Buying your first car is one of life’s most important decisions. Unfortunately, there are many criteria that prevent you from getting your dream car as your first car, and more often than not it has to do with money.
So, to help you decide which car is right for you, we’ve put together a list that highlights some of the best buys on the market if you’re interested in driving a fun and affordable car.Today’s List The most expensive sports cars in Australia cost just over $15,000, and some of the cheapest are just over $6,500. Best of all, some of the vehicles we’re about to mention are true sports cars that make amazing everyday drivers.
Now let’s crack.
10/10 BMW E36 3 Series – $6,750
We could have replaced this entry with a BMW E36, but it’s one of the most reliable cars BMW has ever produced, so prices are starting to rise again. The E36 3 Series is a versatile platform that can meet the needs of nearly anyone, regardless of the situation.
If you’re a family man, the E36, a four-door sedan, is available, but there are also coupé and convertible counterparts if you’re into that type of thing. You can choose freely from Not to mention the extensive aftermarket support that the E36 3 Series has…
9/10 Mazda MX-5 Miata NC – $8,500
The third generation Mazda MX-5 Miata (NC) was labeled as the black sheep of the Miata family. Unfortunately it all comes down to size. The NC Miata weighs about 2,500 pounds.
It may be heavy because it is a Miata, but it handles like the MX-5. Best of all, the NC Miata is equipped with a 1.8-liter 124-horsepower 4-cylinder engine or a 2.0-liter 158-horsepower 4-cylinder engine. Paying just $8,500 for such an outrageous sports car seems almost guilty.
8/10 Honda Civic Coupe Si (9th Gen) – $10,500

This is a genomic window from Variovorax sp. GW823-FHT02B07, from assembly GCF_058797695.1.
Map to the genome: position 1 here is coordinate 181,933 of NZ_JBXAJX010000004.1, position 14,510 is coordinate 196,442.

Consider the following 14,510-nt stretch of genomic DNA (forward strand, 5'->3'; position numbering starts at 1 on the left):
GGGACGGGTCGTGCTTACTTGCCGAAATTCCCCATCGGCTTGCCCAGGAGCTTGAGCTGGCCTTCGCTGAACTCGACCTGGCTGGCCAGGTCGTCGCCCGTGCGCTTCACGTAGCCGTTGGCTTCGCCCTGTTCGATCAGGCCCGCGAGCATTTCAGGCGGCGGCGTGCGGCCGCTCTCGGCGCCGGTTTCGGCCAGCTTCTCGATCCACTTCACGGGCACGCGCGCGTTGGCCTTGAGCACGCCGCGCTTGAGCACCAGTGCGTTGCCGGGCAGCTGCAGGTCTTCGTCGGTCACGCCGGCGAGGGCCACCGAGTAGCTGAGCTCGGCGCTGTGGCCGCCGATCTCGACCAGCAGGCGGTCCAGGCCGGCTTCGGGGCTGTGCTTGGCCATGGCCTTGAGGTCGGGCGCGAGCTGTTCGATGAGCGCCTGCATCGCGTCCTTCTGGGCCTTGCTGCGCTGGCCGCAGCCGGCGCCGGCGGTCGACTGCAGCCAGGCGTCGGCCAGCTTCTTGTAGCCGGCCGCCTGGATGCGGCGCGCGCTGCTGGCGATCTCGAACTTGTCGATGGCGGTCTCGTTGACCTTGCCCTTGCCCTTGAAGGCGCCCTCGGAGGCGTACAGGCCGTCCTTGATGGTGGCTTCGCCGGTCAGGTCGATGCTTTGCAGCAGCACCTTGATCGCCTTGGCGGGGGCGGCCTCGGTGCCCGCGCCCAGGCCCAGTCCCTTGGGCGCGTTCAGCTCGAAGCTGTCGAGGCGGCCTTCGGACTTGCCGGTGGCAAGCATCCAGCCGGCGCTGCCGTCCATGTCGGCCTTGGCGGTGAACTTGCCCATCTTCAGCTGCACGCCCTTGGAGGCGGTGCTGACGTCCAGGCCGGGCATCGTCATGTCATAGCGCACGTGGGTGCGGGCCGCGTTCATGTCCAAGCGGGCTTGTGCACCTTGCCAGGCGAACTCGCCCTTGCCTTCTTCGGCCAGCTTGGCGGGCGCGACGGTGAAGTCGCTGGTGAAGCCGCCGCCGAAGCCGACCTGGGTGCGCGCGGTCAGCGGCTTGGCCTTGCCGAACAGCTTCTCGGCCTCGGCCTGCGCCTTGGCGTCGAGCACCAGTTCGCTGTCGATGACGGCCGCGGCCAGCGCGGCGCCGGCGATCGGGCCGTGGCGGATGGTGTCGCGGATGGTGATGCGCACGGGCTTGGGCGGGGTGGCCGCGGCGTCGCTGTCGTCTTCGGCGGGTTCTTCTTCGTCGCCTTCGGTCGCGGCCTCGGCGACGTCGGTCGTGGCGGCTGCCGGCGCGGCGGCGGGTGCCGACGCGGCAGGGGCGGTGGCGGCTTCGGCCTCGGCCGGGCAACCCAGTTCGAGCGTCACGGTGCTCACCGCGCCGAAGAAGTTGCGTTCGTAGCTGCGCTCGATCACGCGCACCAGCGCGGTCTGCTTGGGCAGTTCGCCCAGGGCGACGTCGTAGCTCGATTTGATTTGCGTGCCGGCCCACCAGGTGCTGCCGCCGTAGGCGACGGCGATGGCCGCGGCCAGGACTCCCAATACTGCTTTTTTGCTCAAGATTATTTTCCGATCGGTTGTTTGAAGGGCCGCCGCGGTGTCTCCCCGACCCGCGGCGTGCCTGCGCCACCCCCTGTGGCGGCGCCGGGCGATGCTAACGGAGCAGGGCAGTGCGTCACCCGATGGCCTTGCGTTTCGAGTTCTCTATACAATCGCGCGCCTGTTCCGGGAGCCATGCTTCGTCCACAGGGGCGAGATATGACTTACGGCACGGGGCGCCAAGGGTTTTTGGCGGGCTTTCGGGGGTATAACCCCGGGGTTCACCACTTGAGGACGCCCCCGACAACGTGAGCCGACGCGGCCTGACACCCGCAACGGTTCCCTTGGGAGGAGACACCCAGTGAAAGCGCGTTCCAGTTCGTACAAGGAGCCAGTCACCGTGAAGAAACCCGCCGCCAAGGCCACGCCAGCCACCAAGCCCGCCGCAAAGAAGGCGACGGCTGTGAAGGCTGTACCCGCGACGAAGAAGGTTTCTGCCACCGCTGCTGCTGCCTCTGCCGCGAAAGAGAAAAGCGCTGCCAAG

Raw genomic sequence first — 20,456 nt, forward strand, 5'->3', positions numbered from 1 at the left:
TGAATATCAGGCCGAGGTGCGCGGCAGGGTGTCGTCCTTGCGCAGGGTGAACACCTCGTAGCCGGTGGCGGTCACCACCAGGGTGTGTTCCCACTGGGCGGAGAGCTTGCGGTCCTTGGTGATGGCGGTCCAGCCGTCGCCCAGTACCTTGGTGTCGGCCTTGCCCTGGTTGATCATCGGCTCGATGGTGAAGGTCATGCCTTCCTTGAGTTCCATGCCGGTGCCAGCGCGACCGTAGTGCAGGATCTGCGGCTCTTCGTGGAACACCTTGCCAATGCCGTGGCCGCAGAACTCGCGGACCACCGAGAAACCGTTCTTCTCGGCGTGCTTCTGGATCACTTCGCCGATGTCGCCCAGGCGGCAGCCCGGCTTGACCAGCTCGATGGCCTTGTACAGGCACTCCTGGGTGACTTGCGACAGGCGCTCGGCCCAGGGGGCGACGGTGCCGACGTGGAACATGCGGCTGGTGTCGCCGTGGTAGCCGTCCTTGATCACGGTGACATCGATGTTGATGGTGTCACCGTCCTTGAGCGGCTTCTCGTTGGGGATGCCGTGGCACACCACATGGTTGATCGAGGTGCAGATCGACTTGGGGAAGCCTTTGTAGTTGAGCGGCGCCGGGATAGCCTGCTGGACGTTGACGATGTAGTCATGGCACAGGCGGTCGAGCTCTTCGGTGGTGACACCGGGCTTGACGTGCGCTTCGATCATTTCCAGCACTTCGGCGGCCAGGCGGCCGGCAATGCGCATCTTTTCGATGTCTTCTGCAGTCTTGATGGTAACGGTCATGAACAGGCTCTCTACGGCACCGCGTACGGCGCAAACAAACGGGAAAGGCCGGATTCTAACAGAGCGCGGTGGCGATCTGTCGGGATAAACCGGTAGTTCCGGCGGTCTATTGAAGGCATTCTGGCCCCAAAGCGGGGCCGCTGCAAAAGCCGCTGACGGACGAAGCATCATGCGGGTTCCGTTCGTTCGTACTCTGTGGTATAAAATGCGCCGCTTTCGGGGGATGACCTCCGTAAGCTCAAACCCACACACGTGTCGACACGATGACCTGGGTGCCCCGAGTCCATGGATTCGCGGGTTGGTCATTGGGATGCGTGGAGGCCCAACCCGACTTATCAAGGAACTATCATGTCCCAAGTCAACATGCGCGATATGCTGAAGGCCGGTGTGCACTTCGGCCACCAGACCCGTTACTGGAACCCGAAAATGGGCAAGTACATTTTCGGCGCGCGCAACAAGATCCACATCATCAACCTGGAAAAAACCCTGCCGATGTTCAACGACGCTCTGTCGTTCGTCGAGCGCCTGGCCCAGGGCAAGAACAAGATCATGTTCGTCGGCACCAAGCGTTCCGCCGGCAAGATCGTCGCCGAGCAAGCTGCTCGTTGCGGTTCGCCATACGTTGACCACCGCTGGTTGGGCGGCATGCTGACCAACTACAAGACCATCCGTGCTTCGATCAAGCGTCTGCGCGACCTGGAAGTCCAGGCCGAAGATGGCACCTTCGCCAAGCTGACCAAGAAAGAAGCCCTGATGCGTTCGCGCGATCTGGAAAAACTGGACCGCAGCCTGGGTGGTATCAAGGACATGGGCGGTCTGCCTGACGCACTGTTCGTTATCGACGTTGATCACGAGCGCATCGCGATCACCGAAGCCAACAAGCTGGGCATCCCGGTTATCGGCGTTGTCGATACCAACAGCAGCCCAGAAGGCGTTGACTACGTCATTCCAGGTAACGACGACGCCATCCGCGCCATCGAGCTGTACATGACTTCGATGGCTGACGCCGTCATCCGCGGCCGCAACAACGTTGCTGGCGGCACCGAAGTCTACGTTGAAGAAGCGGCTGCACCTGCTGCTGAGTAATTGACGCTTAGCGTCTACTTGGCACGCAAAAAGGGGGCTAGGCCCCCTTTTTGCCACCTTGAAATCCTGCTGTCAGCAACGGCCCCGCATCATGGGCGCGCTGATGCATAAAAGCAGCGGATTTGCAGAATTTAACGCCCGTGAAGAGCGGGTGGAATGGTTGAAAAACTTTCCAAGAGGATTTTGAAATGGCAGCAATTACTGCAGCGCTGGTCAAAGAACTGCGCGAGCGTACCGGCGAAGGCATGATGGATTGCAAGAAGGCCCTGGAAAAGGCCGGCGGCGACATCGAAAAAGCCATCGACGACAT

you knew it was coming No matter who you are, everyone raves about the Honda Civic as a great first car to buy. But sometimes the Civic can feel a little impersonal and emotionless. That’s why we decided to highlight the 9th generation Civic Si Coupe on our list.
I found one on CarGurus for just $10,500. In return, you get a pretty impressive front-wheel-drive sports car that puts out nearly 200 horsepower. And because it’s a Civic after all, you don’t have to stay up late worrying to death about maintenance and repair costs.
7/10 Audi TT (first generation) – $7,500
The Audi TT is basically the German version of the MX-5 Miata. Both of these cars are small in size, but show a big heart (that’s not the size of the engine, unfortunately). These first-generation Audi TTs boast a timeless design and come with either a front-wheel drive or quattro all-wheel drive layout.
It’s not blazingly fast, especially considering the smallest 1.8-liter Turbo 4 makes only 150 horsepower, but it’s a lot of fun to drive. I wouldn’t say mass-produced cars will eventually become classics of the future, but the original Audi TT will almost certainly make you money in the long run.
6/10 Subaru BRZ/Toyota 86 – $15,450
Ironically, the Toyota 86 and Subaru BRZ used to be very cheap, but these days they are more expensive than ever. Does that mean they’re unattainable first cars?